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Introduction to WebRTC

Hey there, I hope you are safe. So today we are going to talk about WebRTC. (Web Real Time Communication)

WebRTC allows you to perform Peer to Peer real-time communication without bothering the Server. Yes, You read it right, You can perform Peer to Peer communication and share media stream like Audio, Video and arbitrary data in real-time.

Introduction to WebRTC

How do we do that?

So before we can move forward to WebRTC. Let's talk about Socket Connections. Web Sockets allows us to send/receive real-time event at client side that we know that. We established socket connection with Socket Server and then we can broadcast/receive events from/to Server.

We are connected with server. Let's say 2 Clients(Peers) are connected with Server. So, the communication is happening through Server. Server is responsible for that Socket Connection.

because of this reason, peers may sometimes experience of connectivity issue, Message lost and Message delay.

Is that something like Magic?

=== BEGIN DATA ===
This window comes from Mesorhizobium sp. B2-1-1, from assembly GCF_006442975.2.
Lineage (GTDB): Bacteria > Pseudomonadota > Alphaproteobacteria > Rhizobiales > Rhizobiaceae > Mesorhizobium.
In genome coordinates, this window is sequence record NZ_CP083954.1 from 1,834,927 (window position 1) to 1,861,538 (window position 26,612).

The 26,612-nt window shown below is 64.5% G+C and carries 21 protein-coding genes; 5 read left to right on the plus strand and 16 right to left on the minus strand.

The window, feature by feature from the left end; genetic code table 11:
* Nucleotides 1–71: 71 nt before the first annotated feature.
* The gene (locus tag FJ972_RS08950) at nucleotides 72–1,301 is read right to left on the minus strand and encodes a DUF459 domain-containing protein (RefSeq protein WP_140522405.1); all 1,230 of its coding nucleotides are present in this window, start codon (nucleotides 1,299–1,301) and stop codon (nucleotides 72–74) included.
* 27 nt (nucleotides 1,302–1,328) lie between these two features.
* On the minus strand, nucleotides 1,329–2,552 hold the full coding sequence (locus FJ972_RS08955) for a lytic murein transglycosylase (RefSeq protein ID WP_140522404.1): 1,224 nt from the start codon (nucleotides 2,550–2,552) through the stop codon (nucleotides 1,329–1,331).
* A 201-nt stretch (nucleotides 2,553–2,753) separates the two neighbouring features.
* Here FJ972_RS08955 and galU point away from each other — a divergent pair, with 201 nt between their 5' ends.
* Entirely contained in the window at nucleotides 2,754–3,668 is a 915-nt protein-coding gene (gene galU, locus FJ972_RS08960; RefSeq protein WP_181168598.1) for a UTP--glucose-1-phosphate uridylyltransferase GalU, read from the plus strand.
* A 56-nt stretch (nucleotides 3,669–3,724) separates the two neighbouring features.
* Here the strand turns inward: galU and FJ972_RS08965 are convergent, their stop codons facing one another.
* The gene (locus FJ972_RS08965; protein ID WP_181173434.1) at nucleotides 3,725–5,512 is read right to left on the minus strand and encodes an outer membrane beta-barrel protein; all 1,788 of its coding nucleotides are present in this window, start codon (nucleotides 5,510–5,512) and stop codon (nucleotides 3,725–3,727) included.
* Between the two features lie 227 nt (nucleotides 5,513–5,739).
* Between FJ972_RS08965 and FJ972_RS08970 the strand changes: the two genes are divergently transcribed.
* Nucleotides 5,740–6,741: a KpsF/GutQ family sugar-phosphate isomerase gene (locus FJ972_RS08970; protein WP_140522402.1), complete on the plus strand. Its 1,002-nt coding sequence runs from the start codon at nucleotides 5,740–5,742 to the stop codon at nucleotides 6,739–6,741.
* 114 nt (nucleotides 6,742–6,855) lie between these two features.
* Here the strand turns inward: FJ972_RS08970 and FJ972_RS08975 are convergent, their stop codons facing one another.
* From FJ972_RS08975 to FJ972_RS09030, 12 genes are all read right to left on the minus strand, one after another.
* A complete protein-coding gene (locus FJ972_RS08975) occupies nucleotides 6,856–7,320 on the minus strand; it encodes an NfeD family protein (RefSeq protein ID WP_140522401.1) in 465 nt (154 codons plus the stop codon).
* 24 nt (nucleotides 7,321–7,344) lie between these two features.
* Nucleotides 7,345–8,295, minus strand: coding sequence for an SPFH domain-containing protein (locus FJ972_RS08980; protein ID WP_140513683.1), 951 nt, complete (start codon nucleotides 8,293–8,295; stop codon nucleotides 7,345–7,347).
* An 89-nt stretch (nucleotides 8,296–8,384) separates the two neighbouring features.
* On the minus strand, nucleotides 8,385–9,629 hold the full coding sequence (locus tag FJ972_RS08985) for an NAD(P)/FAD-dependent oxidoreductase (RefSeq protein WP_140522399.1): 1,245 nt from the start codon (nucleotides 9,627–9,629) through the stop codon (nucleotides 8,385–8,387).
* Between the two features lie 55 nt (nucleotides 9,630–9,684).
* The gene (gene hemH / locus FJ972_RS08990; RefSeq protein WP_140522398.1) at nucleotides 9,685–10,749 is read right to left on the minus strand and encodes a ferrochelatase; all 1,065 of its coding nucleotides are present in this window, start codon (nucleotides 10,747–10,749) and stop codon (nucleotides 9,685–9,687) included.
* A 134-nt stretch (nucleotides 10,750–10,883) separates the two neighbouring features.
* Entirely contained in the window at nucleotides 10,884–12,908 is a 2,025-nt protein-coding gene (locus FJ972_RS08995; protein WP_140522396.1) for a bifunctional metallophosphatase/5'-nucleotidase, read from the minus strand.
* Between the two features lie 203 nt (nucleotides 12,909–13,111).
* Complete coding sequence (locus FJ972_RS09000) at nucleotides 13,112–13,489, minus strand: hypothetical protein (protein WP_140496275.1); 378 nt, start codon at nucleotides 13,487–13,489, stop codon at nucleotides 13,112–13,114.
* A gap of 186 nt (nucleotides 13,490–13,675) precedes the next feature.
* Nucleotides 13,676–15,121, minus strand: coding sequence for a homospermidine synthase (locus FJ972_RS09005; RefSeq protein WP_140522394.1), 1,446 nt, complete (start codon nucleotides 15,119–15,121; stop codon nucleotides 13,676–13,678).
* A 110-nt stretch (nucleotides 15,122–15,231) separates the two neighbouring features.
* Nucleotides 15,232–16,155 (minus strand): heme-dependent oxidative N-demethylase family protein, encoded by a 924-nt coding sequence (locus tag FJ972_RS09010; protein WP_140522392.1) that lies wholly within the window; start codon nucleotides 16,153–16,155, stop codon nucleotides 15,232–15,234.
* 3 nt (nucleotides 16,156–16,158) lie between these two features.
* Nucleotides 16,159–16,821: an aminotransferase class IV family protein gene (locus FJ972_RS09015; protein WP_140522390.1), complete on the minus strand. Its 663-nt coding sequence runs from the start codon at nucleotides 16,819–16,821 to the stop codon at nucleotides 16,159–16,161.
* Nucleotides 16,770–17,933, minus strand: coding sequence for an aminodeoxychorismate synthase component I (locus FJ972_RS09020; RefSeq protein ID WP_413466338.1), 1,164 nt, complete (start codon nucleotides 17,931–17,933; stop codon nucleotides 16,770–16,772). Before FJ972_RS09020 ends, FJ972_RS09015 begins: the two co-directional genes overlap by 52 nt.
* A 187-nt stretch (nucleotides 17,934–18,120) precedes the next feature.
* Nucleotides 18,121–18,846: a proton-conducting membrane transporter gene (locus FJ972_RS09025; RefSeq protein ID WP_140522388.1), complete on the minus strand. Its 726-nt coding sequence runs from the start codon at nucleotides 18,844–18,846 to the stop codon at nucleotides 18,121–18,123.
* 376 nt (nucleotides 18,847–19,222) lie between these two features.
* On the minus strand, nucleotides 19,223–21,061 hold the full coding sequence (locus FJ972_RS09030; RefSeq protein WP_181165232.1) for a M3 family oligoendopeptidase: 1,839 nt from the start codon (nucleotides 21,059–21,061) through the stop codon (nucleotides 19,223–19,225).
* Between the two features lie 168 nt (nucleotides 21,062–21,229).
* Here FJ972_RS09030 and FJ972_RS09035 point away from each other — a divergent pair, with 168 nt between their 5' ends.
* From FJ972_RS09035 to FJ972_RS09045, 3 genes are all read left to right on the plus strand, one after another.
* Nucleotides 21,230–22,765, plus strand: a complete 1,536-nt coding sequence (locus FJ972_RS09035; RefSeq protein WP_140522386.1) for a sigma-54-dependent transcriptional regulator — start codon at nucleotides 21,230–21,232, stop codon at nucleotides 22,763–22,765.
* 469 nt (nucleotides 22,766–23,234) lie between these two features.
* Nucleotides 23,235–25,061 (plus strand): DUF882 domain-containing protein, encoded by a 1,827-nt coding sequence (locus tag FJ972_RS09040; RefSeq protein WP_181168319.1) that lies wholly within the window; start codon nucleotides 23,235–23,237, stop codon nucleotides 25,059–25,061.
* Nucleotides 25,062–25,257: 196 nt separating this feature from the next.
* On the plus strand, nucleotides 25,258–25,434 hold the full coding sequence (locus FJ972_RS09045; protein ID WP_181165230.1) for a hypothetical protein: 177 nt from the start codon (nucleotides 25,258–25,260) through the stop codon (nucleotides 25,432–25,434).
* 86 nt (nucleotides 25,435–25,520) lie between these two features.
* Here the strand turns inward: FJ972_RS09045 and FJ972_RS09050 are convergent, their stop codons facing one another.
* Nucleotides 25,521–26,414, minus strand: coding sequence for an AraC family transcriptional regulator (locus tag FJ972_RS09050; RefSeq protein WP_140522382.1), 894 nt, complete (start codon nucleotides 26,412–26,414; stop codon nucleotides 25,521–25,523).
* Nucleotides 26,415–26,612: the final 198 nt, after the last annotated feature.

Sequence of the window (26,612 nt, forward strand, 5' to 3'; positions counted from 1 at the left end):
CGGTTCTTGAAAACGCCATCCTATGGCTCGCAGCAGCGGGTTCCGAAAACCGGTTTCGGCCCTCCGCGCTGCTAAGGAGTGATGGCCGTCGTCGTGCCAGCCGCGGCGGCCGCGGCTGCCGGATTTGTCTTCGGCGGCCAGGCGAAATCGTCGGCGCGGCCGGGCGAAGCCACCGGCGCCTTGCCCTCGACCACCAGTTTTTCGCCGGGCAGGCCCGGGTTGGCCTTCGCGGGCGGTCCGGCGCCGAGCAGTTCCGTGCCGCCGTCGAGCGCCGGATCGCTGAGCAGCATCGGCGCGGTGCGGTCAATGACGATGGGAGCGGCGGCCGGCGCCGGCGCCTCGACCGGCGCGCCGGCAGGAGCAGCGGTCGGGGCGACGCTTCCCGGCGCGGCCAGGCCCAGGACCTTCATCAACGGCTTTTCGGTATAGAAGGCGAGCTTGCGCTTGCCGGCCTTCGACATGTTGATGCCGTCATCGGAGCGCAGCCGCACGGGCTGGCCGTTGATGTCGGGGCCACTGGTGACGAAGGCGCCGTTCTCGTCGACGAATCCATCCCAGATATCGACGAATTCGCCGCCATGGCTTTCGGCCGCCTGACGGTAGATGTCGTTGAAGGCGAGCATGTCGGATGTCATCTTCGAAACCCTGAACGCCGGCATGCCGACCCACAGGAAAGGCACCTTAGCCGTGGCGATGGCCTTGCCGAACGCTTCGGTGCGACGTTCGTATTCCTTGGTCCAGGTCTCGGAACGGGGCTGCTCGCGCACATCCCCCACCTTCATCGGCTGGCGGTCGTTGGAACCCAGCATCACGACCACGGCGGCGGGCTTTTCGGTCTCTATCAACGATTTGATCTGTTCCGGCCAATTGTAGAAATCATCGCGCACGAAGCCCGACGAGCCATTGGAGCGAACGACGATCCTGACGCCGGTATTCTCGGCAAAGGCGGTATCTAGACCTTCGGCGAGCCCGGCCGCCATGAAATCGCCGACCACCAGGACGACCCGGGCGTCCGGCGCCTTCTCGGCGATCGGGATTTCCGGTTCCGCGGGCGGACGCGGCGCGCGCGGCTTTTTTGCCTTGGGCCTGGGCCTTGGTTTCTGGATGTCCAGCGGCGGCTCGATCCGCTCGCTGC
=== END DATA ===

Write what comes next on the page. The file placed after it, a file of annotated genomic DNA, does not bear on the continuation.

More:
Hold on, before we send any data to our peer, we need to make a connection and that is a challenging task for developers to established WebRTC connection between two peer.


Signalling is the way to exchange information between peers in order to establish connection. This information contains SDP, ICE candidates, User Information etc.

Signalling can be done via Sockets, Real time Database like Firestore etc.

You can always make your signalling Logic to make connection across peers.

How to make Connection? Negotiation

The process start with Making an Offer.

  1. The Peer A create an Offer in order to communicate with Peer B.
  2. Peer B need to accept the offer and send back to the Answer of the Offer.
  3. Peer A accept the Answer.

This process is known as Negotiation.

Negotiation is process in which Peers negotiate about which kind of data they want to exchange (i.e Media Streams, Arbitrary Data) and the best way to exchange that data between two devices.